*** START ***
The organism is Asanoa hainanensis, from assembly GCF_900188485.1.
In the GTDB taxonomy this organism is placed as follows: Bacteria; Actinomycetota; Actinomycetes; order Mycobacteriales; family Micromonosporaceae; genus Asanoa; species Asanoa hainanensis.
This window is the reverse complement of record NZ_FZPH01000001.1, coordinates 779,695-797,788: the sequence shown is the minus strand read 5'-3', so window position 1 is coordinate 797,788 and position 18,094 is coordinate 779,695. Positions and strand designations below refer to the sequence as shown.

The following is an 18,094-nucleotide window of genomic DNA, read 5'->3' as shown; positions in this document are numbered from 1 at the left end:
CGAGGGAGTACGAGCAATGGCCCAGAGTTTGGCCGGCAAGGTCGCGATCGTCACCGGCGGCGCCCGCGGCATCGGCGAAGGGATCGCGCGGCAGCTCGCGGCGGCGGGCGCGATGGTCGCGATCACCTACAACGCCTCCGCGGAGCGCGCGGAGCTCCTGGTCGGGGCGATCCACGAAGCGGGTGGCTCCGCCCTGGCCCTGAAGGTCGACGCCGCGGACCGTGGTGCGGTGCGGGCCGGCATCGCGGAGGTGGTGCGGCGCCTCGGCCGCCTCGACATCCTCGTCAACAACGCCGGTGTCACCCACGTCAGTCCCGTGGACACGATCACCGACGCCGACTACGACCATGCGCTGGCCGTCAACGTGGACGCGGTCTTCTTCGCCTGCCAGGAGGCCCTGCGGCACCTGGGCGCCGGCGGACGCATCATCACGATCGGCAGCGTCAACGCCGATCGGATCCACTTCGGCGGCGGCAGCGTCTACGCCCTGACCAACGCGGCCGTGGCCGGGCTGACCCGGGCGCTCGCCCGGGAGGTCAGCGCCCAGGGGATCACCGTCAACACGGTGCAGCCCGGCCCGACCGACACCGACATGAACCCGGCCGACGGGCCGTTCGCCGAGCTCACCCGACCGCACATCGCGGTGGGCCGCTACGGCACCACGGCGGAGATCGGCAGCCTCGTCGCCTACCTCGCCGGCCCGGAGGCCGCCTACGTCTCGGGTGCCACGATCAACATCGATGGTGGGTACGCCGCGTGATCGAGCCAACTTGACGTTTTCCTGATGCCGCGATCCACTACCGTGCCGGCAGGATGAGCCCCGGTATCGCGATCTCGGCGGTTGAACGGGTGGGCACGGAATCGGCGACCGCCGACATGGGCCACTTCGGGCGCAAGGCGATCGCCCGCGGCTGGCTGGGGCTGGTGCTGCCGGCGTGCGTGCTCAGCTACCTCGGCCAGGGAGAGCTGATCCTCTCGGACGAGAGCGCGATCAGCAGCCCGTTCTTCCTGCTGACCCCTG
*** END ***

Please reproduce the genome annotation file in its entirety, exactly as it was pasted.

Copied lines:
The organism is Asanoa hainanensis, from assembly GCF_900188485.1.
In the GTDB taxonomy this organism is placed as follows: Bacteria; Actinomycetota; Actinomycetes; order Mycobacteriales; family Micromonosporaceae; genus Asanoa; species Asanoa hainanensis.
This window is the reverse complement of record NZ_FZPH01000001.1, coordinates 779,695-797,788: the sequence shown is the minus strand read 5'-3', so window position 1 is coordinate 797,788 and position 18,094 is coordinate 779,695. Positions and strand designations below refer to the sequence as shown.

The following is an 18,094-nucleotide window of genomic DNA, read 5'->3' as shown; positions in this document are numbered from 1 at the left end:
CGAGGGAGTACGAGCAATGGCCCAGAGTTTGGCCGGCAAGGTCGCGATCGTCACCGGCGGCGCCCGCGGCATCGGCGAAGGGATCGCGCGGCAGCTCGCGGCGGCGGGCGCGATGGTCGCGATCACCTACAACGCCTCCGCGGAGCGCGCGGAGCTCCTGGTCGGGGCGATCCACGAAGCGGGTGGCTCCGCCCTGGCCCTGAAGGTCGACGCCGCGGACCGTGGTGCGGTGCGGGCCGGCATCGCGGAGGTGGTGCGGCGCCTCGGCCGCCTCGACATCCTCGTCAACAACGCCGGTGTCACCCACGTCAGTCCCGTGGACACGATCACCGACGCCGACTACGACCATGCGCTGGCCGTCAACGTGGACGCGGTCTTCTTCGCCTGCCAGGAGGCCCTGCGGCACCTGGGCGCCGGCGGACGCATCATCACGATCGGCAGCGTCAACGCCGATCGGATCCACTTCGGCGGCGGCAGCGTCTACGCCCTGACCAACGCGGCCGTGGCCGGGCTGACCCGGGCGCTCGCCCGGGAGGTCAGCGCCCAGGGGATCACCGTCAACACGGTGCAGCCCGGCCCGACCGACACCGACATGAACCCGGCCGACGGGCCGTTCGCCGAGCTCACCCGACCGCACATCGCGGTGGGCCGCTACGGCACCACGGCGGAGATCGGCAGCCTCGTCGCCTACCTCGCCGGCCCGGAGGCCGCCTACGTCTCGGGTGCCACGATCAACATCGATGGTGGGTACGCCGCGTGATCGAGCCAACTTGACGTTTTCCTGATGCCGCGATCCACTACCGTGCCGGCAGGATGAGCCCCGGTATCGCGATCTCGGCGGTTGAACGGGTGGGCACGGAATCGGCGACCGCCGACATGGGCCACTTCGGGCGCAAGGCGATCGCCCGCGGCTGGCTGGGGCTGGTGCTGCCGGCGTGCGTGCTCAGCTACCTCGGCCAGGGAGAGCTGATCCTCTCGGACGAGAGCGCGATCAGCAGCCCGTTCTTCCTGCTGACCCCTG